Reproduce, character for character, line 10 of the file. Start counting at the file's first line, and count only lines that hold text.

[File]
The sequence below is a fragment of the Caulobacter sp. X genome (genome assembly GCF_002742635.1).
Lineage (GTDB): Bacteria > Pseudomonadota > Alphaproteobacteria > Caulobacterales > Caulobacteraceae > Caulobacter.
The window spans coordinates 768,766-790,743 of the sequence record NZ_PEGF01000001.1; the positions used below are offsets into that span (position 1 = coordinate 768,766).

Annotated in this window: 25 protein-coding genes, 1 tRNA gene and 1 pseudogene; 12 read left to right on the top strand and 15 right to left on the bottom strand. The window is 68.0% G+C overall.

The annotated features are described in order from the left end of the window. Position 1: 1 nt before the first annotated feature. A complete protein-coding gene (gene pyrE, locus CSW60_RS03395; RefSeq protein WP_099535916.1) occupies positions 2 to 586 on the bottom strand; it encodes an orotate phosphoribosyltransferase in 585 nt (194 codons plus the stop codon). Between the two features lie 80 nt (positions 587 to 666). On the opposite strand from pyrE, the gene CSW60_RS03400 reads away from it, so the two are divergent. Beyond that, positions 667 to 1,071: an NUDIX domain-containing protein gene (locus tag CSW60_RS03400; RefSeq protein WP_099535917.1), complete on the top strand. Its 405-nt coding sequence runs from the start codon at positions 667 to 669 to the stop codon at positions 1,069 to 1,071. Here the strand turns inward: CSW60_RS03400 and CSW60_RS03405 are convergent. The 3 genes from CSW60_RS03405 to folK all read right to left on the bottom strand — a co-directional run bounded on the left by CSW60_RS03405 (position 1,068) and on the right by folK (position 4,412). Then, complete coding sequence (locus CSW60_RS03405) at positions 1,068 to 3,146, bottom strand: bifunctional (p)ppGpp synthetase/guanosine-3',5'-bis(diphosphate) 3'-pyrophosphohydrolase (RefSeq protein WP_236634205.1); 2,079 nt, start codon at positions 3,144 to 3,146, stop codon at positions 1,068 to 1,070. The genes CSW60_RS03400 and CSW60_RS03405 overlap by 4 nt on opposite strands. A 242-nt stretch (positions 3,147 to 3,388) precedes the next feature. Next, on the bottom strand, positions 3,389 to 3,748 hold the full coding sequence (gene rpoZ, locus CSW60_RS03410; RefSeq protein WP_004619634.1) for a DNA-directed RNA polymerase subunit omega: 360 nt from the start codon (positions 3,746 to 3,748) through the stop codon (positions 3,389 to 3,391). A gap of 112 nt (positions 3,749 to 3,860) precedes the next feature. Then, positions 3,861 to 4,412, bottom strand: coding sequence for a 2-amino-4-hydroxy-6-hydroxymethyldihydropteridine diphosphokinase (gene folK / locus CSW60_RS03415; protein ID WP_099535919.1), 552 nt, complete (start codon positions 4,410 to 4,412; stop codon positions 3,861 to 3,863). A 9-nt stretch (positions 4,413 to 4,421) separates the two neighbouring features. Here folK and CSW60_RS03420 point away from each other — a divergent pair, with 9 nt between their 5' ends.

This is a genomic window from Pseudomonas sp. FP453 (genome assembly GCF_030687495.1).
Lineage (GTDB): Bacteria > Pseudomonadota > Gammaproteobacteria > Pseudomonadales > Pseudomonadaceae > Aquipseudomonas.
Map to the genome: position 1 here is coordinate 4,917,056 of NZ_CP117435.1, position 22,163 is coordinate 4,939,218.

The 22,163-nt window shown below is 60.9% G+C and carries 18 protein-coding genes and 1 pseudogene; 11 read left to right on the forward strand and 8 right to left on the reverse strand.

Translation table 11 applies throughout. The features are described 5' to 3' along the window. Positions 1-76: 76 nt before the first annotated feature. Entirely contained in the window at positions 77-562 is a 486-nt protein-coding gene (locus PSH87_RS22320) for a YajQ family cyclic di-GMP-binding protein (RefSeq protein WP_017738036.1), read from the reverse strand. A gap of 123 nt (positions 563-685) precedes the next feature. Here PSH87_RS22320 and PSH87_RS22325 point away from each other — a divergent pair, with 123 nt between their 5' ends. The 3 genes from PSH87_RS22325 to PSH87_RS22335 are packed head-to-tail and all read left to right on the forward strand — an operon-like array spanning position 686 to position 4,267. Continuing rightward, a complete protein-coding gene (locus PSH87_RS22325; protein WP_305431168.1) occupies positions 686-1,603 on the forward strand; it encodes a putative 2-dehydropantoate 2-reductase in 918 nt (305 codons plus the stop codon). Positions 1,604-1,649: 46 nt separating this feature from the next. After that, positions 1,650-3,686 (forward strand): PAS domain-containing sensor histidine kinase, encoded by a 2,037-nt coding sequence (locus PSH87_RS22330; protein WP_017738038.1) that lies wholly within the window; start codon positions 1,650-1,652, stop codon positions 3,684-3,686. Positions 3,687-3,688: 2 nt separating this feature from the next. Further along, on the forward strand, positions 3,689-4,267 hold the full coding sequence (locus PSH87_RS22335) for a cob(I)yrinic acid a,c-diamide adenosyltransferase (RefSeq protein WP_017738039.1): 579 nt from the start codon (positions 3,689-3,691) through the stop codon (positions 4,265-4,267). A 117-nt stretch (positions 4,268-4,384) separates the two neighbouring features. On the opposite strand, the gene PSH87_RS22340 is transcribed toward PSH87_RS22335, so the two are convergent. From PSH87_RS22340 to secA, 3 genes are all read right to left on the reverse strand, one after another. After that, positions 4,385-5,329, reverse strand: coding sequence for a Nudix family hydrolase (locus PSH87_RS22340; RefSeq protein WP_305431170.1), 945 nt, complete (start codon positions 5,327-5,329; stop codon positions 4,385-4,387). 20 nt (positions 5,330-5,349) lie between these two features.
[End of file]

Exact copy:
Translation table 11 applies throughout. The features are described 5' to 3' along the window. Positions 1-76: 76 nt before the first annotated feature. Entirely contained in the window at positions 77-562 is a 486-nt protein-coding gene (locus PSH87_RS22320) for a YajQ family cyclic di-GMP-binding protein (RefSeq protein WP_017738036.1), read from the reverse strand. A gap of 123 nt (positions 563-685) precedes the next feature. Here PSH87_RS22320 and PSH87_RS22325 point away from each other — a divergent pair, with 123 nt between their 5' ends. The 3 genes from PSH87_RS22325 to PSH87_RS22335 are packed head-to-tail and all read left to right on the forward strand — an operon-like array spanning position 686 to position 4,267. Continuing rightward, a complete protein-coding gene (locus PSH87_RS22325; protein WP_305431168.1) occupies positions 686-1,603 on the forward strand; it encodes a putative 2-dehydropantoate 2-reductase in 918 nt (305 codons plus the stop codon). Positions 1,604-1,649: 46 nt separating this feature from the next. After that, positions 1,650-3,686 (forward strand): PAS domain-containing sensor histidine kinase, encoded by a 2,037-nt coding sequence (locus PSH87_RS22330; protein WP_017738038.1) that lies wholly within the window; start codon positions 1,650-1,652, stop codon positions 3,684-3,686. Positions 3,687-3,688: 2 nt separating this feature from the next. Further along, on the forward strand, positions 3,689-4,267 hold the full coding sequence (locus PSH87_RS22335) for a cob(I)yrinic acid a,c-diamide adenosyltransferase (RefSeq protein WP_017738039.1): 579 nt from the start codon (positions 3,689-3,691) through the stop codon (positions 4,265-4,267). A 117-nt stretch (positions 4,268-4,384) separates the two neighbouring features. On the opposite strand, the gene PSH87_RS22340 is transcribed toward PSH87_RS22335, so the two are convergent. From PSH87_RS22340 to secA, 3 genes are all read right to left on the reverse strand, one after another. After that, positions 4,385-5,329, reverse strand: coding sequence for a Nudix family hydrolase (locus PSH87_RS22340; RefSeq protein WP_305431170.1), 945 nt, complete (start codon positions 5,327-5,329; stop codon positions 4,385-4,387). 20 nt (positions 5,330-5,349) lie between these two features.